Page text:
Love Between Sisters

As the youngest of 5 sisters, “sisterly love” has been a major theme of my life.  One thing I absolutely know to be true:  if you have a sister, you have an ally, best friend, confidante and personal coach for life!  As a youngster, it was fun for me to write letters to my three oldest sisters who left for boarding high school (each one following the next, one year apart) starting when I was 4.  My goal was to entertain, make them laugh, and convince them to let me “tag along” behind every teenage adventure they had.  I remember hiding behind a curtained window hoping to catch one of them kissing a boy in our driveway – everyday was a new adventure (or violation, from their perspective)!  My relationship with my sister just 3 years older than me was much more like the traditional sibling rivalry yet unique because we have always had completely opposite personalities.  As anyone from a large family can attest, my identity and purpose throughout life has largely been framed in the context of being an “annoying little sister”!

A sister can enrich your life more than any other connection.  Between sisters, there is a shared lens on the world and life formed so strongly and early that it is nearly impenetrable.  What one can see, the other feels, maybe another interprets for the rest.

Sisterhood is a flowing exchange of perceiving reality and washing it in the bonds of caring, safety and love created when we were young – and giving it back so the world feels softer, more tolerable.

As I get older, washing the pain I feel in my sisters’ lives is the greatest act of love I can conceive.  These champions of my spirit move through the world and experience human pain, suffering, joy and the like but to me they seem larger than life, as if immortal.  I want us all to stay little and innocent forever.  For my psyche to process actual pain and suffering is an excruciating emotional task.  I do feel “one” with them.

Embracing my sister on her wedding day after some huge life difficulties!

The past decade my sisters and I have all moved into middle age and experienced the natural illness and loss of a parent and the challenge of creating a loving environment for our Mom, who is very ill.  Throughout these days, life has brought us each some pretty difficult health, financial and emotional challenges.  The laughter we shared feels distant many days.

It’s hard to accept that the people you love most in the world can be cut at the knees by life yet the purpose of life is to flow freely through the pain and darkness and share joy and light with one another.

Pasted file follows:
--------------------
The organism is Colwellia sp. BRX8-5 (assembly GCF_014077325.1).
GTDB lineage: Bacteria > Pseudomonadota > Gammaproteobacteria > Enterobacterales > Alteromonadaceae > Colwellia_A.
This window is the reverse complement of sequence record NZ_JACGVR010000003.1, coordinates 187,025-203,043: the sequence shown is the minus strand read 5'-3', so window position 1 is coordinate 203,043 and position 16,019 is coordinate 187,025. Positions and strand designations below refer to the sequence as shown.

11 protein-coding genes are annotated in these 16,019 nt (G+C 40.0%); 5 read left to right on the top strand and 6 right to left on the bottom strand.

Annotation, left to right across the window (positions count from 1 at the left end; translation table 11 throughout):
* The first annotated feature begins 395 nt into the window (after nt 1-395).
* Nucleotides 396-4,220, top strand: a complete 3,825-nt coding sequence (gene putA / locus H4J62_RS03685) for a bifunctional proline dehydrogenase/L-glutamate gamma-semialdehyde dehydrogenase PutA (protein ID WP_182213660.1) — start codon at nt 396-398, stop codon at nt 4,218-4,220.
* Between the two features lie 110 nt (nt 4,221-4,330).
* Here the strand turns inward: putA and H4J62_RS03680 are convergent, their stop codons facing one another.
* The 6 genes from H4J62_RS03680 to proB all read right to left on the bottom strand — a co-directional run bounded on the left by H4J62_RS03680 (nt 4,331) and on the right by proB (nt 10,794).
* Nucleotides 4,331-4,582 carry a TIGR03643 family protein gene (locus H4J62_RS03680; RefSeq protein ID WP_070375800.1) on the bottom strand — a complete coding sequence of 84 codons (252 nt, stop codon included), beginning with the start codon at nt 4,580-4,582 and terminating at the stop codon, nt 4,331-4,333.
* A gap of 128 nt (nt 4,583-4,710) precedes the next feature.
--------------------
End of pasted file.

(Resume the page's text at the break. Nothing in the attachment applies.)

This much I know for sure, I may disagree with my sisters philosophically, politically or any number of ways, but THEY ARE ME.  We belong to each other, and that is the most important thing in the world.

Some people believe we make “spiritual contracts” before entering the physical world, and part of that is choosing the souls with whom we travel through life.  It makes sense to me when I consider the love I have for my sisters and the joy that comes from witnessing their high points in life.  This year, I want to be a better sister, I hope to be able to do more than just entertain and make them laugh.  I want to fill the vessel of sisterly love until it overflows.

When I feel wounded and scorned by an intolerant world that does not understand me, my sisters are there protecting my heart.  My sisters are Grace personified.


The Antidote to Hate

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I am pretty sure I have written about this before, but the display of racial hatred in Charlottesville, Virginia this past 24 hours bears repeating.  We all try to raise happy kids, right?  And kids that will be kind to other kids, blah blah blah….  I think it is important to remember that BIG things start out as LITTLE things, both good and bad.  Liberals, Feminists, whatever you want to call them, often get labeled for calling out acts of hatred 24/7, for acting as self-proclaimed watchdogs of ugliness.  In my mind, this is a perfectly acceptable tradeoff – social condemnation in exchange for those constant, nitpicking little nudges of the moral conscience.  With my children, I think I strove to teach them they did not have to draw attention to themselves or do anything to bring any kind of condemnation or isolation upon themselves.  Instead, I tried to show them quiet, powerful ways of refusing to allow others to normalize hate.

My kids did their fair share of bickering when they were young.  I tried to tune it out in my head until it became mean spirited.  As soon as the bickering took a turn towards hatefulness, I would step in and announce the “penance”:  each one had to do something kind for the other before bedtime.  That was it.  I did not “follow up” or punish by making them regret losing a favorite toy or pastime.  I merely tapped into their moral conscience so they would think about the other for a moment and perform an act of kindness out of human decency.  The end.

In this way, I hoped my children would learn to stop and think about others long enough to consider what they could do to alleviate pain and suffering.

Mario was always the first one to enthusiastically embrace words of kindness, acts of forgiveness and deeds of pure goodwill.  It was so heartwarming to watch, really!  Isa was more contemplative and less demonstrative of her willingness to change, yet she always eventually offered kindness in perfect measure to whatever the situation demanded.

In today’s culture of absolute intolerance, fear and hatred are running amuck.  It is very difficult to perceive something as a small act of kindness as an antidote to the enormity of negative forces in our world.  Still, with one small little lesson in mind from childhood, I hope my children will continue to practice kindness in the face of evil, knowing that their small efforts contribute to the healing balm of hope this world so desperately needs.